Strength In Numbers?

Homeopathy is a popular but worthless “alternative medicine” that involves diluting disease compounds in water to a degree that there is little chance that any of the compound molecules remain in the resulting container of water that is then marketed as cures for everything from asthma to cancer. Proponents claim that the water’s “memory” inoculates the patient from the disease.
In a recent debate over the efficacy of homeopathy “drugs”, a spokesperson for homeopathy seriously made the statement…

If [the homeopathic drugs] didn’t work beyond the placebo effect, why do people keep buying them?

Let’s have some audience participation. Here are your possible responses to this rhetorical question.

  1. Because claims of the drug’s efficacy are true.
  2. Because of the placebo effect.

In the absence of any other evidence, the only warranted answer is #2, and is amazingly even part of the question. If you chose the 1st option, you may well be among those who employ the same basic argument in other domains of inquiry. One of the most common defenses of religion I have heard is in a rhetorical question of the same form.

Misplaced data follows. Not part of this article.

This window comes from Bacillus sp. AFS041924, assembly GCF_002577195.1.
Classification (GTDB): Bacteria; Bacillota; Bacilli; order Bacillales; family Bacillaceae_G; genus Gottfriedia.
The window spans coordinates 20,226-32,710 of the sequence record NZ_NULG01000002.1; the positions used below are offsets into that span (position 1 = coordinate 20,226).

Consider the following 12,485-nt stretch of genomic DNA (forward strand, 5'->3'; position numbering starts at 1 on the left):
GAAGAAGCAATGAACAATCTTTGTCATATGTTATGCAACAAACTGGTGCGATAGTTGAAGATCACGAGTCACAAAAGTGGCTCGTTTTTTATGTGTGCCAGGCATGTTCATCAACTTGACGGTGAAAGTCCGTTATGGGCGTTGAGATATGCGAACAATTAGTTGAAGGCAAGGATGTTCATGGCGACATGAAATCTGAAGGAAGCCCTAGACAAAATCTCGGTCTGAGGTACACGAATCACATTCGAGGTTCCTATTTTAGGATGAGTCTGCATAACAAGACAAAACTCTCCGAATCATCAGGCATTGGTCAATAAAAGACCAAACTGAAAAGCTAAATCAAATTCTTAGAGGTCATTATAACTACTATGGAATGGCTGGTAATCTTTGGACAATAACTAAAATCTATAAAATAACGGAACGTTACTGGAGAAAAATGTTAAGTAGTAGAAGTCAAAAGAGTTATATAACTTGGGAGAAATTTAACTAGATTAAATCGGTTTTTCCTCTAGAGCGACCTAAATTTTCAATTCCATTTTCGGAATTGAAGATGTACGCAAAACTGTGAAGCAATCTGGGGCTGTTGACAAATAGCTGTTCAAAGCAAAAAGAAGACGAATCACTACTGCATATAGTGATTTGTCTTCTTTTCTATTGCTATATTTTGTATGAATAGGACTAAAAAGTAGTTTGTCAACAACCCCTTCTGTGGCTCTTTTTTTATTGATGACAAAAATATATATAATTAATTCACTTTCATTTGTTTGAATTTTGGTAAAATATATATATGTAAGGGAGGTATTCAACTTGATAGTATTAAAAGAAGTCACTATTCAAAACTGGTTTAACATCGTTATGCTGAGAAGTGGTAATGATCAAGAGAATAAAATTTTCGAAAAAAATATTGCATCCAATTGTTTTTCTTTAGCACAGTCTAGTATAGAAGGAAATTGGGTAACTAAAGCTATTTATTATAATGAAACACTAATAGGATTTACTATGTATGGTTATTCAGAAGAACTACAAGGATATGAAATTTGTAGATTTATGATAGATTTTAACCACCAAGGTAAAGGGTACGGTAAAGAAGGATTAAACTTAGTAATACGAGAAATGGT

If there were no truth in my religion beyond a placebo effect, why do so many people believe it?

I’ll give you the same 2 basic options.

  1. Because claims of the religion’s efficacy are true.
  2. Because of the placebo effect.

If there is efficacy in either homeopathy or religion, it will not be demonstrated by someone pointing out the number of believers. In fact, if a believer employs this argument to their own particular religion which promises to provide superior wisdom to its faithful, then it has failed since the argument that the reliability of a claim increases as the number of believers increases is a logical fallacy called argumentum ad populum. To persist in this argument will require holding that the god of your religion has his own rules of logic, not a direction I’d suggest you take.


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